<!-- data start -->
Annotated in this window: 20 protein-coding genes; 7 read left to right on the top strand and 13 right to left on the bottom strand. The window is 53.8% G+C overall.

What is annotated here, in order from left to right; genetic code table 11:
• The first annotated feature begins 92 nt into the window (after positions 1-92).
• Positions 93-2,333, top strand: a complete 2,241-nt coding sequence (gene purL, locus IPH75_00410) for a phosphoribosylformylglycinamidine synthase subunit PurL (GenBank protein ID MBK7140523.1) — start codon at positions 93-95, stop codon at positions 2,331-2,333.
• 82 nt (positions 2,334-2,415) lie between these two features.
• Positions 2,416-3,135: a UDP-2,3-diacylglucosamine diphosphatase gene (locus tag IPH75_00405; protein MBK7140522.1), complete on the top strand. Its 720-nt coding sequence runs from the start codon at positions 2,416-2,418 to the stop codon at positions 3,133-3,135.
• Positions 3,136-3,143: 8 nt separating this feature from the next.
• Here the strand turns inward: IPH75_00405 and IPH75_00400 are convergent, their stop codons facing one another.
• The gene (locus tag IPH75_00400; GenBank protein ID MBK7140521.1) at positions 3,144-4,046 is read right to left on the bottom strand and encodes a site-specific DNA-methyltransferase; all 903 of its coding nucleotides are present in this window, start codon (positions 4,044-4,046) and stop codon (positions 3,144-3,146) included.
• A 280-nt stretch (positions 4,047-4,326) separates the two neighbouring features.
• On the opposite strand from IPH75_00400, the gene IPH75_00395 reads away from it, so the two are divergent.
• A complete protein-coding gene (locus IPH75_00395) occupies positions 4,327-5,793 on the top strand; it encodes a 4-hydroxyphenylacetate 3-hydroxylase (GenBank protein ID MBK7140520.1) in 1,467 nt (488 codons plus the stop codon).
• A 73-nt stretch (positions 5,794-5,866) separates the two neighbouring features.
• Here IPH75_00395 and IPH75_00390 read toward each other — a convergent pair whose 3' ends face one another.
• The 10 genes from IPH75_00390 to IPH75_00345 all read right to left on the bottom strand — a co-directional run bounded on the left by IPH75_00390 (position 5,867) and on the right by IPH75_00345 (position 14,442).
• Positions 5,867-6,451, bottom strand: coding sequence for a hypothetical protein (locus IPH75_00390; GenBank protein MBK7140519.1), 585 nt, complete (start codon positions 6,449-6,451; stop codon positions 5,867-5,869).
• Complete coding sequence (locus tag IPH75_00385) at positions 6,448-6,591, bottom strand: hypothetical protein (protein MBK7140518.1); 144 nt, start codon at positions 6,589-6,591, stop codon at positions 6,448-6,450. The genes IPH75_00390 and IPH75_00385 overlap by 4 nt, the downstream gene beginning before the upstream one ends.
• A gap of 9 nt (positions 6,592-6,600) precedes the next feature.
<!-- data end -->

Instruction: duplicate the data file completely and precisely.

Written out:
Annotated in this window: 20 protein-coding genes; 7 read left to right on the top strand and 13 right to left on the bottom strand. The window is 53.8% G+C overall.

What is annotated here, in order from left to right; genetic code table 11:
• The first annotated feature begins 92 nt into the window (after positions 1-92).
• Positions 93-2,333, top strand: a complete 2,241-nt coding sequence (gene purL, locus IPH75_00410) for a phosphoribosylformylglycinamidine synthase subunit PurL (GenBank protein ID MBK7140523.1) — start codon at positions 93-95, stop codon at positions 2,331-2,333.
• 82 nt (positions 2,334-2,415) lie between these two features.
• Positions 2,416-3,135: a UDP-2,3-diacylglucosamine diphosphatase gene (locus tag IPH75_00405; protein MBK7140522.1), complete on the top strand. Its 720-nt coding sequence runs from the start codon at positions 2,416-2,418 to the stop codon at positions 3,133-3,135.
• Positions 3,136-3,143: 8 nt separating this feature from the next.
• Here the strand turns inward: IPH75_00405 and IPH75_00400 are convergent, their stop codons facing one another.
• The gene (locus tag IPH75_00400; GenBank protein ID MBK7140521.1) at positions 3,144-4,046 is read right to left on the bottom strand and encodes a site-specific DNA-methyltransferase; all 903 of its coding nucleotides are present in this window, start codon (positions 4,044-4,046) and stop codon (positions 3,144-3,146) included.
• A 280-nt stretch (positions 4,047-4,326) separates the two neighbouring features.
• On the opposite strand from IPH75_00400, the gene IPH75_00395 reads away from it, so the two are divergent.
• A complete protein-coding gene (locus IPH75_00395) occupies positions 4,327-5,793 on the top strand; it encodes a 4-hydroxyphenylacetate 3-hydroxylase (GenBank protein ID MBK7140520.1) in 1,467 nt (488 codons plus the stop codon).
• A 73-nt stretch (positions 5,794-5,866) separates the two neighbouring features.
• Here IPH75_00395 and IPH75_00390 read toward each other — a convergent pair whose 3' ends face one another.
• The 10 genes from IPH75_00390 to IPH75_00345 all read right to left on the bottom strand — a co-directional run bounded on the left by IPH75_00390 (position 5,867) and on the right by IPH75_00345 (position 14,442).
• Positions 5,867-6,451, bottom strand: coding sequence for a hypothetical protein (locus IPH75_00390; GenBank protein MBK7140519.1), 585 nt, complete (start codon positions 6,449-6,451; stop codon positions 5,867-5,869).
• Complete coding sequence (locus tag IPH75_00385) at positions 6,448-6,591, bottom strand: hypothetical protein (protein MBK7140518.1); 144 nt, start codon at positions 6,589-6,591, stop codon at positions 6,448-6,450. The genes IPH75_00390 and IPH75_00385 overlap by 4 nt, the downstream gene beginning before the upstream one ends.
• A gap of 9 nt (positions 6,592-6,600) precedes the next feature.